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Automated reconstruction of neuronal morphology based on local geometrical and global structural models.

Zhao T, Xie J, Amat F, Clack N, Ahammad P, Peng H, Long F, Myers E - Neuroinformatics (2011)

Bottom Line: Digital reconstruction of neurons from microscope images is an important and challenging problem in neuroscience.We first formulate a model structure, then develop an algorithm for computing it by carefully taking into account morphological characteristics of neurons, as well as the image properties under typical imaging protocols.The method has been tested on the data sets used in the DIADEM competition and produced promising results for four out of the five data sets.

View Article: PubMed Central - PubMed

Affiliation: Qiushi Academy for Advanced Studies, Zhejiang University, 38 ZheDa Road, Hangzhou 310027, China. tingzhao@gmail.com

ABSTRACT
Digital reconstruction of neurons from microscope images is an important and challenging problem in neuroscience. In this paper, we propose a model-based method to tackle this problem. We first formulate a model structure, then develop an algorithm for computing it by carefully taking into account morphological characteristics of neurons, as well as the image properties under typical imaging protocols. The method has been tested on the data sets used in the DIADEM competition and produced promising results for four out of the five data sets.

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Our method can avoid tracing blobs (marked by green arrows) that are as bright as some neurites
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Fig16: Our method can avoid tracing blobs (marked by green arrows) that are as bright as some neurites

Mentions: The positive feature of our template model is that given sufficient support h it clearly distinguishes neurite from non-neurite artifacts. That is it has a low false positive rate of identification (an example is shown in Fig. 16). The problem is that it does not detect short features that are at fewer than h pixels in size such as short side branches, or sometimes it will erroneously fit the model over a small break that actually separates two fibers. To further improve the method, its limitation in these circumstances must be addressed (Fig. 17) and we suggest approaches as follows:Fig. 16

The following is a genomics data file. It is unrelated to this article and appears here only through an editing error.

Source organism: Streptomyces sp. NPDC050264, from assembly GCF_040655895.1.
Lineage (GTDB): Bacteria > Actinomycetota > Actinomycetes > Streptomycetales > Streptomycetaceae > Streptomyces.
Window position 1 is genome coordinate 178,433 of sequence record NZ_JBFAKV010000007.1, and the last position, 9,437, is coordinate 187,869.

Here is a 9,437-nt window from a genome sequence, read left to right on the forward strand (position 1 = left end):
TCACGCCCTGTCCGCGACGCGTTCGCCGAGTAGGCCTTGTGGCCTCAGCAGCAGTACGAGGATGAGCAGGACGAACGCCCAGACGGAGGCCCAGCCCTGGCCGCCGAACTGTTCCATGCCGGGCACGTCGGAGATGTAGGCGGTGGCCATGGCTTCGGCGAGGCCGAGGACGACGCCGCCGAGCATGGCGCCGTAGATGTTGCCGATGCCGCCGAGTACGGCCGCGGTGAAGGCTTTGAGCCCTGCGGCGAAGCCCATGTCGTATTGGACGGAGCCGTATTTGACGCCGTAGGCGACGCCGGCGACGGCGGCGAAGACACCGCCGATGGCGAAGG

Automated reconstruction of neuronal morphology based on local geometrical and global structural models.

Zhao T, Xie J, Amat F, Clack N, Ahammad P, Peng H, Long F, Myers E - Neuroinformatics (2011)

Our method can avoid tracing blobs (marked by green arrows) that are as bright as some neurites
© Copyright Policy
Related In: Results  -  Collection

Show All Figures
getmorefigures.php?uid=PMC3104133&req=5

Fig16: Our method can avoid tracing blobs (marked by green arrows) that are as bright as some neurites
Mentions: The positive feature of our template model is that given sufficient support h it clearly distinguishes neurite from non-neurite artifacts. That is it has a low false positive rate of identification (an example is shown in Fig. 16). The problem is that it does not detect short features that are at fewer than h pixels in size such as short side branches, or sometimes it will erroneously fit the model over a small break that actually separates two fibers. To further improve the method, its limitation in these circumstances must be addressed (Fig. 17) and we suggest approaches as follows:Fig. 16

Bottom Line: Digital reconstruction of neurons from microscope images is an important and challenging problem in neuroscience.We first formulate a model structure, then develop an algorithm for computing it by carefully taking into account morphological characteristics of neurons, as well as the image properties under typical imaging protocols.The method has been tested on the data sets used in the DIADEM competition and produced promising results for four out of the five data sets.

View Article: PubMed Central - PubMed

Affiliation: Qiushi Academy for Advanced Studies, Zhejiang University, 38 ZheDa Road, Hangzhou 310027, China. tingzhao@gmail.com

ABSTRACT
Digital reconstruction of neurons from microscope images is an important and challenging problem in neuroscience. In this paper, we propose a model-based method to tackle this problem. We first formulate a model structure, then develop an algorithm for computing it by carefully taking into account morphological characteristics of neurons, as well as the image properties under typical imaging protocols. The method has been tested on the data sets used in the DIADEM competition and produced promising results for four out of the five data sets.

Show MeSH